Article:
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Other answers point that your license would be open source but it wouldn't be free anymore, and that people don't want to read non standard licenses. Both are true, and good points.

However, there is a better reason why you shouldn't do what you intend to do: your code wouldn't be useful for many people anymore. MIT license is compatible with GPL and similar licenses. Adding a restriction not allowed by GPL (or similar) license prevent your code to be used combined with software with GPL (or similar) licenses.

However, answering your questions:

It still would be open source if you define it as "source is available", but not according to OSI definition.

What I would do to show people that's a different license: name your license with a completely different name, not including MIT in the name, so people can see easily that it is not a standard license. Begin your license with a text like this one:

RYAN THE LEACH VERY SPECIAL LICENSE

This license is the same than MIT license, with the following exception: you must notify me, Ryan The Leach, as the original author, if you make any derivative work based on this one. You can notify me mailing to aaa@bbb.com. Given you comply with this point, you can use or change the software in any way allowed by the MIT license.

TEXT OF THE MIT LICENSE:

Here goes the full text of MIT license

I also recommend to include a second paragraph, just before the text of the MIT license:

I will give permission to use this code under standard MIT license (without the exception above) to any person who request it when contacting me, so this code will be compatible with GPL and similar licenses.

This way less people will be discouraged of using your code, and it will be useful for many more people who will be allowed to mix it with GPL code. However, people that make a fork of the fork will not be required to notify you.

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    Not all software for which source code is publicly available complies with the Open Source Definition. – Charles Duffy Jun 15 '18 at 18:11
  • That second bit is rather clever. Id only change it to more definitive language, and perhaps make the first license gplv3 or something. I.e. this code is licensed under GPLv3, but automatic licensing under MIT is available to anyone notifying the copyright holder of forking, via creating an issue on GitHub. (Should GitHub no longer accept issues, no notification is needed) – Ryan The Leach Jun 15 '18 at 18:29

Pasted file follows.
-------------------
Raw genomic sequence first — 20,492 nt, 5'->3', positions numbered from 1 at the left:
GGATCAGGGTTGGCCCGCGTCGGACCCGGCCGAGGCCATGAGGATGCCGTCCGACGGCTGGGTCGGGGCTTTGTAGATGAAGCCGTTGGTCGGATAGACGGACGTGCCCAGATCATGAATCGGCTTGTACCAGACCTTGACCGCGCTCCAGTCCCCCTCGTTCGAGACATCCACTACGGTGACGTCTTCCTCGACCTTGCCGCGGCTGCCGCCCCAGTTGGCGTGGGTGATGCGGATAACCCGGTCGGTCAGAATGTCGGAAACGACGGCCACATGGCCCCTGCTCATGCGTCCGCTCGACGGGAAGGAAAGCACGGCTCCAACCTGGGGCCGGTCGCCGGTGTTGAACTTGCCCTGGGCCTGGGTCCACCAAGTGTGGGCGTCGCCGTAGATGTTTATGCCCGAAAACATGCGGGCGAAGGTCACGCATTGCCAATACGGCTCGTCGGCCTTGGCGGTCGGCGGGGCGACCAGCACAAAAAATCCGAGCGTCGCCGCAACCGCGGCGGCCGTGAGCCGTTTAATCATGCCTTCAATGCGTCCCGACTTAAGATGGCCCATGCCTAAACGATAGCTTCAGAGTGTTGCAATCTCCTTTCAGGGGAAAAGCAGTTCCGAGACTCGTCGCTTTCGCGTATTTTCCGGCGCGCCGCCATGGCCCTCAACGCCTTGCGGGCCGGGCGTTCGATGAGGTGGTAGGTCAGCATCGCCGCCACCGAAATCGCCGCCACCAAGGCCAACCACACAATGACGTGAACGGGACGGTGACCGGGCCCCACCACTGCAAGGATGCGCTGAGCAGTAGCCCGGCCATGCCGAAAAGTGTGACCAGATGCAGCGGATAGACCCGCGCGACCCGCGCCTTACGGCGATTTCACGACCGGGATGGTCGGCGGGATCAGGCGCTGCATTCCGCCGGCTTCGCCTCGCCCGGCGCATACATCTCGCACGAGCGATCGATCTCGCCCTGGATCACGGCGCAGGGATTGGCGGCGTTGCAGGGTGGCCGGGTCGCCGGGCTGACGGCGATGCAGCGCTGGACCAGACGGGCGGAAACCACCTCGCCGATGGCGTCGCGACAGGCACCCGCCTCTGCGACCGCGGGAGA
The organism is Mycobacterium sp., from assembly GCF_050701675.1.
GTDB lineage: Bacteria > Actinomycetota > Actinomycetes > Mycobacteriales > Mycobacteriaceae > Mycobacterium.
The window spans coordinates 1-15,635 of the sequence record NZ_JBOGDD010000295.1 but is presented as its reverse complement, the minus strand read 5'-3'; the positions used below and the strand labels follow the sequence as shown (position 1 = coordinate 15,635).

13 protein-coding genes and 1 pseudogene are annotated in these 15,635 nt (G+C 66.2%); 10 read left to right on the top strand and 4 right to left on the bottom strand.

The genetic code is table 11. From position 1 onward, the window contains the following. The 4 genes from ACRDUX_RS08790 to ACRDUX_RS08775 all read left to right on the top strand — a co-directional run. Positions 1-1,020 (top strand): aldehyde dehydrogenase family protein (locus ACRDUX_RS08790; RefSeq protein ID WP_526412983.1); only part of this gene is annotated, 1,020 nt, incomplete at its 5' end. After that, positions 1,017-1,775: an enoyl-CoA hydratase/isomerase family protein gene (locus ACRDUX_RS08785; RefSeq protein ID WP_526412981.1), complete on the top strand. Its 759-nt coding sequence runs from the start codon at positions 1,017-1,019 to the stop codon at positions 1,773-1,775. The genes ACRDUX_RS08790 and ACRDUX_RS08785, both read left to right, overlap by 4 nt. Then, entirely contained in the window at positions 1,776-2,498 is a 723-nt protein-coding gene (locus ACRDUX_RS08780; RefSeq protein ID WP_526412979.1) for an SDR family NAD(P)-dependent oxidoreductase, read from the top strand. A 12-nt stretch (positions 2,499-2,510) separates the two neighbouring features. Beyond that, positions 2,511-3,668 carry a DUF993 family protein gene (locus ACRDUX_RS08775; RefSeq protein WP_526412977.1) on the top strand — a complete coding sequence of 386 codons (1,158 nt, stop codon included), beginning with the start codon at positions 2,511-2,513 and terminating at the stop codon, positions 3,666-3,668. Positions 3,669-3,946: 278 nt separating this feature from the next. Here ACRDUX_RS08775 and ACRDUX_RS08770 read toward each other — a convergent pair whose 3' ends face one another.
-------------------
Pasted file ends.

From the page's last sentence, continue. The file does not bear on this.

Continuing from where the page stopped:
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    @RyanTheLeach The technical shortcoming of this plan is that once any person has a copy under MIT terms, that recipient may may freely distribute it under vanilla MIT terms (and those secondhand recipients may further may further redistribute it, and so on) that don't require contacting you. People can still get it from you (and perform the obligatory personal contact) or they may get it from someone else who has already performed the necessary contact, and never contact you. – apsillers Jun 15 '18 at 20:37
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    I said that what you say will happen in the last sentence – naggety Jun 17 '18 at 10:57
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    It still would be open source because source code is available. Wrong. This is not the definition of Open Source given by the OSI and used on this site. (That said, the term "open source" is not legally protected, and others have used it differently.) – TRiG Jun 18 '18 at 8:49
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If you want your code to stay free/open as per the usual definitions, you should stick to the plain MIT license that you already use, and put your request to be notified somewhere else prominent on the project pages. People who really value your work will at least try to honor your request, and the others you probably don't care about anyways. In any case, since the MIT license comes with an attribution requirement, you could always use Google to find where your code gets used. It may not give you 100% coverage, but at least a good impression on how your code spreads.